US Secretary of State Rex Tillerson flew to Ethiopia at the start of his first diplomatic trip to Africa on Wednesday, seeking to bolster security alliances on a continent increasingly turning to China for aid and trade.
He was due to visit the African Union where many officials are still smarting from US President Donald Trump’s reported dismissal of member states as “shithole” countries in January. Trump later denied making the comment.
US officials did not release a detailed schedule but said Tillerson would focus on discussing ways of fighting terrorism and promoting stability, trade and investment on the week-long tour.
Tillerson was due to visit the east African powerhouses of Ethiopia, the home of the African Union, and Kenya – both key US allies in the fight against al Shabaab Islamist militants in Somalia.
He was also scheduled to visit tiny Djibouti, host to US, French and Chinese military bases.
In West Africa, Tillerson will visit Chad and Nigeria, both major oil-producers struggling to contain the Islamist Boko Haram insurgency.
Analysts say Trump focused mainly on security concerns in Africa at a time when China, Turkey and other nations are ramping up diplomatic and business links.
Trump authorised the use of more aggressive US military operations in Somalia and the deaths of four US soldiers in Niger last year put a spotlight on increasing counter-terrorism engagement in West Africa.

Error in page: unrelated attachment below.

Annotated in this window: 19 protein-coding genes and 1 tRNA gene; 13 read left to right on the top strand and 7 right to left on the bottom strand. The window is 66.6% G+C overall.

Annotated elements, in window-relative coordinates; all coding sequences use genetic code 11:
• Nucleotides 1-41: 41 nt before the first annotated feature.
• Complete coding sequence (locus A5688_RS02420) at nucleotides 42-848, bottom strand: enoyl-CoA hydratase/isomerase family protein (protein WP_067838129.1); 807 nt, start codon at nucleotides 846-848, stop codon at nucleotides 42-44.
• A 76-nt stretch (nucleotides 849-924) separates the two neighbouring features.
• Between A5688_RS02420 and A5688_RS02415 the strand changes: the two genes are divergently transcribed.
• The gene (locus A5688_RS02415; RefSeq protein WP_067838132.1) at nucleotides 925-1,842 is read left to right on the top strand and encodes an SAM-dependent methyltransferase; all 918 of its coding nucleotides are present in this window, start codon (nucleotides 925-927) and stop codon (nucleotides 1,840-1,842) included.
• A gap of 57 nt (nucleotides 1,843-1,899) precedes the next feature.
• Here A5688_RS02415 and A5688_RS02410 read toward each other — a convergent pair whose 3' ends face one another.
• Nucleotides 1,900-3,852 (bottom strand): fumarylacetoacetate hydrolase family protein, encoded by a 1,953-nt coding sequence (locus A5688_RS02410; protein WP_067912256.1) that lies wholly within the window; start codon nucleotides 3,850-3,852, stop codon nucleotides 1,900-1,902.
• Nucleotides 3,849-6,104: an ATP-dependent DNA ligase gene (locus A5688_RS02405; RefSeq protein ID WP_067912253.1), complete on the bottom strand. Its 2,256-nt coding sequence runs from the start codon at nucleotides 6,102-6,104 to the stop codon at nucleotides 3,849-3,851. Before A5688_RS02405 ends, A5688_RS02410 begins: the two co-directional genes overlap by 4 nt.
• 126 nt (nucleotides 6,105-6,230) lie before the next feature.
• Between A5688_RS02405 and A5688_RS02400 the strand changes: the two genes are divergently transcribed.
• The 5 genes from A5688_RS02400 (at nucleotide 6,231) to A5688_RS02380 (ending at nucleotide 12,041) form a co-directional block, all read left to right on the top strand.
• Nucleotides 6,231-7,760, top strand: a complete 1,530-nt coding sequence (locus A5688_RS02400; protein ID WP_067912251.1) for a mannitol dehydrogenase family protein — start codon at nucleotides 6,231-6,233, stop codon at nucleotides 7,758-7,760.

At the same time, key ambassadorships in South Africa, Democratic Republic of Congo and other nations remain unfilled, along with the continent’s top diplomatic position, the assistant secretary of state for Africa.
Trump wants to cut budgets for foreign aid and the State Department by a third.
“Africa is ready and open for business. And the Chinese understood it and have been more proactive and aggressive in a way that’s benefiting them,” Brahima Coulibaly, director of the Africa Growth Initiative at Brookings Institution, said, commenting on the trip.
Acting Assistant Secretary for African Affairs Don Yamamoto told journalists US diplomats were concerned about the high levels of Chinese debt some nations were incurring.
“The United States is concerned some Chinese loans were pushing countries back into heavy debt not long after they received debt relief from international financial institutions,” he said.
“We’re seeing countries at 50%, 100% and in one case 200% of GDP debt based on concessionary loans from China.”
China surpassed the United States to become Africa’s largest trading partner in 2009.